Fox's statutes require the Reader of Humanity to
"manfully root out barbarity from our garden."
(G.R.M. Ward, The foundation statutes of Bishop Fox for Corpus Christi College, in the University of Oxford, A.D. 1517 (London, 1843).)
(Fox's image of his college as a beehive allows him to pursue his allegory and refer to all teaching as a garden from which his bees suck nectar.) Barbarity here means the Latin of the mediaeval Schoolmen rather than the purer Latin or Greek style of the classical authors which the humanists strove to emulate. Aldus Manutius, the Venice printer, who corresponded with Grocyn and Linacre among Oxford scholars of the period, describes England as the place from which once only
"barbarous unlearned works have reached us"
in his dedicatory letter to Linacre's translation of Proclus' De sphaera which he published in 1499. Thomas Linacre (1460?-1524), a Fellow of New College, translated a number of works from Greekinto Latin. He presented a copy of his later work, a translation of Galen's De sanitate tuenda (Paris, 1517), to Fox. This book is not, however, in the Corpus collection, but resides in the library of the College of Physicians in London.
If Fox's gift made Corpus a fine library for the study of Classics, its theological holdings were comparatively weak. However, this shortcoming was largely overcome by the gifts of Thomas Walsh, Fellow of Corpus (d. 1528), and John Claymond (d. 1537).
Fox did not institute a lectureship in Hebrew in his college, but Oxford's first professor of Hebrew, John Sheprey (Shepreve), was a Fellow of Corpus. The Regius chair was founded c.1540. If Sheprey owned any Hebrew texts, he did not leave them to his College library when he died in 1542. But by 1537, when Claymond's library was bequeathed to the College, the library was enriched by seven Hebrew manuscripts. It is from this date that the library can truly be called trilinguis bibliotheca.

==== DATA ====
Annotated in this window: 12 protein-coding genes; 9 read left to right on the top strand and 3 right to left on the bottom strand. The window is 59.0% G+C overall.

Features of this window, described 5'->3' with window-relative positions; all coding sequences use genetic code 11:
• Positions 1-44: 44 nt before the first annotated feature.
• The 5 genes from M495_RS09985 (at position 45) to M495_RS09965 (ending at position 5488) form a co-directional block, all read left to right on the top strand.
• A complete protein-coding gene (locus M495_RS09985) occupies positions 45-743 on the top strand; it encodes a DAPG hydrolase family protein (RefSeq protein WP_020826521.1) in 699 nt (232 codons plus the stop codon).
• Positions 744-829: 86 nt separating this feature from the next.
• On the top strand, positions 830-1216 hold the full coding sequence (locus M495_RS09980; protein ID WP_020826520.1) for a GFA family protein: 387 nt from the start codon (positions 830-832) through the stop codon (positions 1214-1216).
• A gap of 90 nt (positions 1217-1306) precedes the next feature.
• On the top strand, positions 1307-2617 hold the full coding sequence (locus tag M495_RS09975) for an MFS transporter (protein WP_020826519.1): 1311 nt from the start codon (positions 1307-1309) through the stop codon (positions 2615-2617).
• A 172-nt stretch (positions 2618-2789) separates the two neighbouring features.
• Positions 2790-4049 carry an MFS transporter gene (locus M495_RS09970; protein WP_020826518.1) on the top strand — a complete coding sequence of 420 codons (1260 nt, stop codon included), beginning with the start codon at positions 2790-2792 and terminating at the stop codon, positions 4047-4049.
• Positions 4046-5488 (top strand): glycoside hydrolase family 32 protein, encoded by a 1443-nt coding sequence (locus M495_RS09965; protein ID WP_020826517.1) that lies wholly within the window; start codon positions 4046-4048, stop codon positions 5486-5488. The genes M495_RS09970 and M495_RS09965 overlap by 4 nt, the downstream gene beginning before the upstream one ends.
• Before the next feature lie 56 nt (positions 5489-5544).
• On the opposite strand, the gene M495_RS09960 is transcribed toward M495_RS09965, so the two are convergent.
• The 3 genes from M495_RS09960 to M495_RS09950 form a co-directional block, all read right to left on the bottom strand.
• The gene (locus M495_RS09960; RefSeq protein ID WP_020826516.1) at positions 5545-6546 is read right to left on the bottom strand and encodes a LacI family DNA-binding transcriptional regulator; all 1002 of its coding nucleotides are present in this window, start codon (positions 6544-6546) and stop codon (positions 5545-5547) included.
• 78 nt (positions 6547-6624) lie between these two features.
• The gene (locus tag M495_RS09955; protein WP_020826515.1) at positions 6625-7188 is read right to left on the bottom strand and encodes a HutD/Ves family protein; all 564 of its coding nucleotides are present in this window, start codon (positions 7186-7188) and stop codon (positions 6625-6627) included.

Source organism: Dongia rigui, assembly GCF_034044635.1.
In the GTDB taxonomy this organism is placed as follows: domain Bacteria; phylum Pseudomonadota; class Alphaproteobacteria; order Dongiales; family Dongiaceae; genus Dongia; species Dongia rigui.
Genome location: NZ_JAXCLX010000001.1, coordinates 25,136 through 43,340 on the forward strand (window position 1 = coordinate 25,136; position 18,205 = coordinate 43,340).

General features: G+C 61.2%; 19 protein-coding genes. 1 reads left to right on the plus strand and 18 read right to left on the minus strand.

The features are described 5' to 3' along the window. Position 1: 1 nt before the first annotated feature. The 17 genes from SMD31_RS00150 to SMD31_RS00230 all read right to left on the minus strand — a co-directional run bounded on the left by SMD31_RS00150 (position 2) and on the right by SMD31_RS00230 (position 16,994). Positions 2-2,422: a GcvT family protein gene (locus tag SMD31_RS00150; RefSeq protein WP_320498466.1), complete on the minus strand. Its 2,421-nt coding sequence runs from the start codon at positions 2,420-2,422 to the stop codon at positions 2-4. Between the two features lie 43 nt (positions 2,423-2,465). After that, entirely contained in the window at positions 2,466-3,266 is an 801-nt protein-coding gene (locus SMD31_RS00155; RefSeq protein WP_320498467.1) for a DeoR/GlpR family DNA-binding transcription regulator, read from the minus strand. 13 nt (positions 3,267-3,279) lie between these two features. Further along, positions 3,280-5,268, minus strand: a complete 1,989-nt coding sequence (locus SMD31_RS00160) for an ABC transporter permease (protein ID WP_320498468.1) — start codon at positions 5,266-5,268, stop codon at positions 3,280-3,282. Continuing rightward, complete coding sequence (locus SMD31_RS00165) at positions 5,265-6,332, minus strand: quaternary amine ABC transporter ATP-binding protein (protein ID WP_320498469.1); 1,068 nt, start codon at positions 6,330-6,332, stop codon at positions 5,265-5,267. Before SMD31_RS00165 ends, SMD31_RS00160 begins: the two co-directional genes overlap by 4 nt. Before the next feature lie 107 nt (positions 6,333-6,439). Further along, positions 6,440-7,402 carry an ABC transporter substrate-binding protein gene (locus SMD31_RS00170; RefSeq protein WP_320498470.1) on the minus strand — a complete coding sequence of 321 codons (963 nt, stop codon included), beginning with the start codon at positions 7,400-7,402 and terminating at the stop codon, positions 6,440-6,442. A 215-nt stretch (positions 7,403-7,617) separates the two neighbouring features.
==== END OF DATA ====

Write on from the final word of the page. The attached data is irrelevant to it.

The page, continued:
Claymond's gifts to the library filled some of the gaps remaining after Fox's gift had set it on its way. Claymond's books have interesting provenance notes, and those that were once in his own library are heavily annotated. We often find a fly leaf covered in a manuscript index that he has laboriously made. Claymond also frequently recorded the price he paid for his books and inscribed his name on the fly leaf.
In the main, the exhibition shows the Corpus Library as a rich repository for the works of scholarship emanating from the European presses. However, it should not surprise us to find Corpus, via its President John Claymond, furthering the spread of knowledge by co-operating with the printing houses of Europe. To the student of early printing, perhaps Corpus' most interesting books are a manuscript (CCC Ms. 97) lent by Claymond to Simon Grynaeus, which was to be the printer's copy for Grynaeus' edition of the text of Proclus. The manuscript was returned to Corpus heavily marked with printer's chalk, together with a copy of the printed edition sent by Grynaeus to Claymond. The printed pages of the Proclus are heavily annotated in pencil, and may have been sheets of Grynaeus' proof copy.
The first part of the exhibition shows books donated by Richard Fox, the founder, and John Claymond, the first President, and includes books formerly owned by Bishop Shirwood of Durham and William Grocyn of New College.